When comparing OBIS-generated map displays of GIS data against published descriptions of the geographical ranges of shallow-water shore-fishes from the Greater Caribbean region, I frequently encountered obvious large-scale location errors. These included data-points in the wrong ocean, on the wrong side of the Atlantic, in the wrong hemisphere, in the centre of a deep ocean basin (inappropriate for inshore, demersal fishes) and in the centre of a continent. These observations stimulated a formal assessment of the extent, nature, distribution across major taxonomic groups and provenance of such errors. For this I examined the first species (alphabetic order) with OBIS GIS data in each genus of each family of Greater Caribbean shore-fishes, compared an OBIS map of those data to published descriptions of that species geographical range (Robins et al., 1986; McEachran & Fechhelm, 1998, 2002; Carpenter, 2002; Floeter et al., 2008; and individual species pages in FishBase at, and tallied the types of large-scale errors listed above. Furthermore, as FishBase and OBIS do not segregate GIS data on adults and pelagic larvae for any species, I also tallied records of larval data-points far outside the limits of the adult range, i.e. cool temperate and mid-ocean records for inshore demersal tropical species. While pelagic larvae of demersal marine organisms often are carried on ocean currents well beyond the boundaries of the adult range, data on larvae collected well outside that range are inappropriate for inclusion in analyses of the geographical distributions of adults.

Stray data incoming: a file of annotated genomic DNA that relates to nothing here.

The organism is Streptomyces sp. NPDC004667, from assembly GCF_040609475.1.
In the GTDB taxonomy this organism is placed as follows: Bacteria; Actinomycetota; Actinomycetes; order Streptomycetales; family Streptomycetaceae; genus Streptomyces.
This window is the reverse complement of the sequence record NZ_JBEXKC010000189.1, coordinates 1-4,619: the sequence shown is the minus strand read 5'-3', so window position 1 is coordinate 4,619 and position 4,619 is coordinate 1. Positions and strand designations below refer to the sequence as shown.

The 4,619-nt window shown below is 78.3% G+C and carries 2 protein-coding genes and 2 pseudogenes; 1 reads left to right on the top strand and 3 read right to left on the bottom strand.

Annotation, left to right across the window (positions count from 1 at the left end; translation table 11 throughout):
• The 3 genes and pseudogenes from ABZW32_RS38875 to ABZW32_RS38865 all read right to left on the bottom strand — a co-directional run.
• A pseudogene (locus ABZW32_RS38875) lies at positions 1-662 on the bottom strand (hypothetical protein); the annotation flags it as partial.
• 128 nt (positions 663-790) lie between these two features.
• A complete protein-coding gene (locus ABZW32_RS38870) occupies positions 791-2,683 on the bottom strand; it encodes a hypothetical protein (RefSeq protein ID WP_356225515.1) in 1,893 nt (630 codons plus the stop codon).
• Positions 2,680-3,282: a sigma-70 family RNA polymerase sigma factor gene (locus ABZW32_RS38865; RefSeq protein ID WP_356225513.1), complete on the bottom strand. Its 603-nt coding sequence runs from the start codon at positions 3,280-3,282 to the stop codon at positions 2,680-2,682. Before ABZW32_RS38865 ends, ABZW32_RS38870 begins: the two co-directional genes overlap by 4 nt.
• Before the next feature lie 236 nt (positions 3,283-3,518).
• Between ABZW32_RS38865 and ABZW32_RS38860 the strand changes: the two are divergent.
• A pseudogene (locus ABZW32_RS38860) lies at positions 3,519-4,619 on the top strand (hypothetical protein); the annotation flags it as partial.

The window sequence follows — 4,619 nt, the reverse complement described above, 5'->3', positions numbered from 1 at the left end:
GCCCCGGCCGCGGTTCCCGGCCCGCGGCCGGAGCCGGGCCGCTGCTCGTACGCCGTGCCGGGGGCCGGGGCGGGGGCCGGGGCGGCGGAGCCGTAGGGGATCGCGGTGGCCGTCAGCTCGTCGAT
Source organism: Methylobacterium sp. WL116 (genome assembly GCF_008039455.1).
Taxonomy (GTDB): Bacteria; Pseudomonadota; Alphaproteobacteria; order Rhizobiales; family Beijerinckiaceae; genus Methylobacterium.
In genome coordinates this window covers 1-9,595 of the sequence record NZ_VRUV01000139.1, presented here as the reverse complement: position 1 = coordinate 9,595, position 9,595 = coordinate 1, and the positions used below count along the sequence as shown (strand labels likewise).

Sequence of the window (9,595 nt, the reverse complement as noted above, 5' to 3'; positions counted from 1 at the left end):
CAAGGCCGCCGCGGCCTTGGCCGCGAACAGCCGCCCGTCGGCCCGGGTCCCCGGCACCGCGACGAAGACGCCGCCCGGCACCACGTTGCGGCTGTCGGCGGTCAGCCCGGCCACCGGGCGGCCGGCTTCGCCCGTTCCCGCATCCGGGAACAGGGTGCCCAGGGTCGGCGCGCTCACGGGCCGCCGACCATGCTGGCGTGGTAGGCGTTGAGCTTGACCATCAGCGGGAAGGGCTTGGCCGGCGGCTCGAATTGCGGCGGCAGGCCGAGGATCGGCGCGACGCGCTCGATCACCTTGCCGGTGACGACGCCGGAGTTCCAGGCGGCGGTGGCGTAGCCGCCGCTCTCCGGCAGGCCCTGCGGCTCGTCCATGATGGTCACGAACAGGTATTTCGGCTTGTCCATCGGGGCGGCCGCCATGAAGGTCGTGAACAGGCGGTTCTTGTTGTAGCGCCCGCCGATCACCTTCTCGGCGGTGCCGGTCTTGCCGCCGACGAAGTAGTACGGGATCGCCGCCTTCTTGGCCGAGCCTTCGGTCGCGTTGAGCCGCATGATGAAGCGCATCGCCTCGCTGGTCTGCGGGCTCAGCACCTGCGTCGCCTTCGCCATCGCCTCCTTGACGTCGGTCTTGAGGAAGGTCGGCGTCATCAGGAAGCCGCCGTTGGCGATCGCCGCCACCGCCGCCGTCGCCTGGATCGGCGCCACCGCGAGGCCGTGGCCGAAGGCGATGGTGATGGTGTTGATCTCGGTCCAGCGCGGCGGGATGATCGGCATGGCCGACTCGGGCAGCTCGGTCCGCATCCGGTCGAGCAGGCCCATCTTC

I found that large-scale errors in OBIS GIS data are taxonomically widespread, with 36.8% of the species and genera in 64.7% of the families of sharks, rays and bony fishes having such adult and/or larval data errors (see Appendix S1 in Supporting Information). Most of those errors are from collections of adults (errors in 32.3% of species and genera, 60.8% of families), with obvious large-scale errors due to the admixture of larval data with adult data occurring in only 6.9% of species and genera and 11.8% of families. However, such larval data errors affect some taxa (notably eels) at relatively high rates (see Appendix S1). GIS data provided by FishBase to OBIS are responsible for errors in 96.8% of the species that have erroneous data. Errors in the distributions of adults of most (87.6%) species reflect faulty georeferencing of named sites (e.g. West African coordinates for Puerto Rico; see Appendix S1). Other errors are due to misidentifications, the admixture of data on adults of other species, or the use of outdated (at least 5 years old) taxonomy. These adult and larval data errors originated from 32 primary sources, including both FishBase and OBIS.